What is Arbitration?
Anyone who has ever been involved in litigation understands the long, gruesome process of getting their case to trial, but not many know that our judicial system allows alternative methods for resolving disputes. Arbitration is a substitute for a proceeding in court and is a form of Alternative Dispute Resolution (ADR). It involves a neutral third party, the arbitrator, who makes a decision after he considers arguments and evidence from both sides. For a case to get to trial it could take anywhere from six months to three years, but arbitration allows a speedy and relatively inexpensive means to resolving a dispute.
Arbitration can be either voluntary or mandatory. Mandatory arbitration usually comes from a statute or a contract that the parties entered into, where they agreed to take all disputes to arbitration. Parties that agree to arbitration are bound by the agreement and must satisfy any award determined by the arbitrator.
Importantly, arbitration can be as formal or as informal as the parties agree. The parties can either choose an informal procedure or they can choose to have the procedure governed by California Code of Civil Procedure Section 1289.
There are different forms of arbitration. It is important to understand each form in order to make an informed decision about which method suits your situation.
As stated above, arbitration is a proceeding whereby a neutral third party makes a decision about your case after considering arguments and evidence from both sides. Binding arbitration means that the arbitrator’s decision is final and binding. Courts in most jurisdictions will enforce the awards and there is little or no option for appeal.
Additionally, arbitration is subject to the legal doctrines of Res Judicata and Collateral Estoppel. Res judicata means that if a final judgment on the merits of the case is made, the same parties cannot later bring an action involving the same claim, demand or cause of action. Collateral estoppel meansthat when an issue in the case has been determined by a valid judgment, that issue cannot be relitigated between the same parties in future litigation. Thus, a final judgment in binding arbitration really is the end of the dispute for the parties.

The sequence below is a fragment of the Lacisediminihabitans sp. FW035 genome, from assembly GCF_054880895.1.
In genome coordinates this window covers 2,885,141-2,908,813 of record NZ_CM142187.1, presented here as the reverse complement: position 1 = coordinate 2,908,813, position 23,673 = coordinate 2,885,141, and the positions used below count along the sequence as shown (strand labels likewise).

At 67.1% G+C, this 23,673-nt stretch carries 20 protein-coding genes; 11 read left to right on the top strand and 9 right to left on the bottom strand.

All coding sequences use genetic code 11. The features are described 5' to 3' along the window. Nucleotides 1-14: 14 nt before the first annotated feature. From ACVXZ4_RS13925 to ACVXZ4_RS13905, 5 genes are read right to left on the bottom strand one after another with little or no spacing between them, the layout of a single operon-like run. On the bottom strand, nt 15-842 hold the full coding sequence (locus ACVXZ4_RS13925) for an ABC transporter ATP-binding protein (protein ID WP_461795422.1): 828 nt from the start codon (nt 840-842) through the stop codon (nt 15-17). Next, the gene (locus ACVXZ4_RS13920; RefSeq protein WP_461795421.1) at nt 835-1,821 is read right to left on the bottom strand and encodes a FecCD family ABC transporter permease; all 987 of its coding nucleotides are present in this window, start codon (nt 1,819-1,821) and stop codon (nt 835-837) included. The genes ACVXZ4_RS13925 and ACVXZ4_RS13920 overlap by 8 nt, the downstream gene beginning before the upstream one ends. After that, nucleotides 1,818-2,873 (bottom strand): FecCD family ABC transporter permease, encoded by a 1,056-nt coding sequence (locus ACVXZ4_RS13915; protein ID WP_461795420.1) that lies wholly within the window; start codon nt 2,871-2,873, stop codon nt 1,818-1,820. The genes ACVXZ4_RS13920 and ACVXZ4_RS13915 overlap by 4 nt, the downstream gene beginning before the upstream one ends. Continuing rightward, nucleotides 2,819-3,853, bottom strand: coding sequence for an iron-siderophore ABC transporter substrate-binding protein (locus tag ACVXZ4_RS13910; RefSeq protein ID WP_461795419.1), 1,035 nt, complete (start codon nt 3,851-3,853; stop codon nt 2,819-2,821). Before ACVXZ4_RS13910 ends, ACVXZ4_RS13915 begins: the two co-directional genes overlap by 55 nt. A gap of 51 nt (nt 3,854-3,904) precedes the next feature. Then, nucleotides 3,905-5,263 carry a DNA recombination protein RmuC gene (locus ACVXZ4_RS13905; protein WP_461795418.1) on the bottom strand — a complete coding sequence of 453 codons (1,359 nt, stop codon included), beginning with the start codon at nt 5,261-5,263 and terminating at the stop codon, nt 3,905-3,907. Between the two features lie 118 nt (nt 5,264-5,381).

Non-binding arbitration is where the arbitrator makes a determination of the rights of the parties to the dispute, but this determination is not binding upon them and is not enforceable in court. The decision is more of an advisory opinion of the arbitrator’s view of the merits of the case.
Many times parties use non-binding arbitration as a first step to settlement negotiations. Non-binding arbitration allows the parties to go into negotiations with a credible ruling on their respective positions with little cost and no risk on the merits.
In fact, non-binding arbitration is similar to mediation in that the arbitrator will act as a middle man, except that the arbitrator is not involved in trying to settle the case like a mediator. The arbitrator remains totally removed from the settlement process and will only give a determination of liability and, if appropriate, an indication of the amount of damages.